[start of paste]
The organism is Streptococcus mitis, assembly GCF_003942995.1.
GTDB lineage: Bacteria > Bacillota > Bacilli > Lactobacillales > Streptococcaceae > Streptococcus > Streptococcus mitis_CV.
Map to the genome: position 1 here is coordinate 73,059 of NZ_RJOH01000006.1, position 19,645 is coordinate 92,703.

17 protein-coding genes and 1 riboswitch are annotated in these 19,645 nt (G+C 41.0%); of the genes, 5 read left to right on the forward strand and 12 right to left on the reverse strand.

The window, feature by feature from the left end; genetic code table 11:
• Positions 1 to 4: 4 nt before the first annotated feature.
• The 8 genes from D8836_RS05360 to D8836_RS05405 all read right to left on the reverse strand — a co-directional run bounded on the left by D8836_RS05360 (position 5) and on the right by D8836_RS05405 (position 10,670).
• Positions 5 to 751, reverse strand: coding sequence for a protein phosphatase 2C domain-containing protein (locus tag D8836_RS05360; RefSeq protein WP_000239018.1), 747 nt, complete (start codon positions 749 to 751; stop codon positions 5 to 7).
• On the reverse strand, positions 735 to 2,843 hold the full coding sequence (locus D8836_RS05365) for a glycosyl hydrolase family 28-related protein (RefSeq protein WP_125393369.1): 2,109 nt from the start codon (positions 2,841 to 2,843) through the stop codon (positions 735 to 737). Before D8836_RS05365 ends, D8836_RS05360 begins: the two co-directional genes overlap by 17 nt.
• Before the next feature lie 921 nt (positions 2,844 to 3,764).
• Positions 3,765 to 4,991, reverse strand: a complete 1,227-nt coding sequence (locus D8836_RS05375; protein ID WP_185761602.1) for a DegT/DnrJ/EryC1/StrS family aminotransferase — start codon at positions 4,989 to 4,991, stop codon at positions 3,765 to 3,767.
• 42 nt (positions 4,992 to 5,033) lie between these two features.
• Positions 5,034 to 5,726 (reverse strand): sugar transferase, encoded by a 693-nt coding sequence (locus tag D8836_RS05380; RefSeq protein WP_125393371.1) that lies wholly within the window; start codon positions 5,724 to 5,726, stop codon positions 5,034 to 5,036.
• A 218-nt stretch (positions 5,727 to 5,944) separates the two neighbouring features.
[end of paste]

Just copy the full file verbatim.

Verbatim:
The organism is Streptococcus mitis, assembly GCF_003942995.1.
GTDB lineage: Bacteria > Bacillota > Bacilli > Lactobacillales > Streptococcaceae > Streptococcus > Streptococcus mitis_CV.
Map to the genome: position 1 here is coordinate 73,059 of NZ_RJOH01000006.1, position 19,645 is coordinate 92,703.

17 protein-coding genes and 1 riboswitch are annotated in these 19,645 nt (G+C 41.0%); of the genes, 5 read left to right on the forward strand and 12 right to left on the reverse strand.

The window, feature by feature from the left end; genetic code table 11:
• Positions 1 to 4: 4 nt before the first annotated feature.
• The 8 genes from D8836_RS05360 to D8836_RS05405 all read right to left on the reverse strand — a co-directional run bounded on the left by D8836_RS05360 (position 5) and on the right by D8836_RS05405 (position 10,670).
• Positions 5 to 751, reverse strand: coding sequence for a protein phosphatase 2C domain-containing protein (locus tag D8836_RS05360; RefSeq protein WP_000239018.1), 747 nt, complete (start codon positions 749 to 751; stop codon positions 5 to 7).
• On the reverse strand, positions 735 to 2,843 hold the full coding sequence (locus D8836_RS05365) for a glycosyl hydrolase family 28-related protein (RefSeq protein WP_125393369.1): 2,109 nt from the start codon (positions 2,841 to 2,843) through the stop codon (positions 735 to 737). Before D8836_RS05365 ends, D8836_RS05360 begins: the two co-directional genes overlap by 17 nt.
• Before the next feature lie 921 nt (positions 2,844 to 3,764).
• Positions 3,765 to 4,991, reverse strand: a complete 1,227-nt coding sequence (locus D8836_RS05375; protein ID WP_185761602.1) for a DegT/DnrJ/EryC1/StrS family aminotransferase — start codon at positions 4,989 to 4,991, stop codon at positions 3,765 to 3,767.
• 42 nt (positions 4,992 to 5,033) lie between these two features.
• Positions 5,034 to 5,726 (reverse strand): sugar transferase, encoded by a 693-nt coding sequence (locus tag D8836_RS05380; RefSeq protein WP_125393371.1) that lies wholly within the window; start codon positions 5,724 to 5,726, stop codon positions 5,034 to 5,036.
• A 218-nt stretch (positions 5,727 to 5,944) separates the two neighbouring features.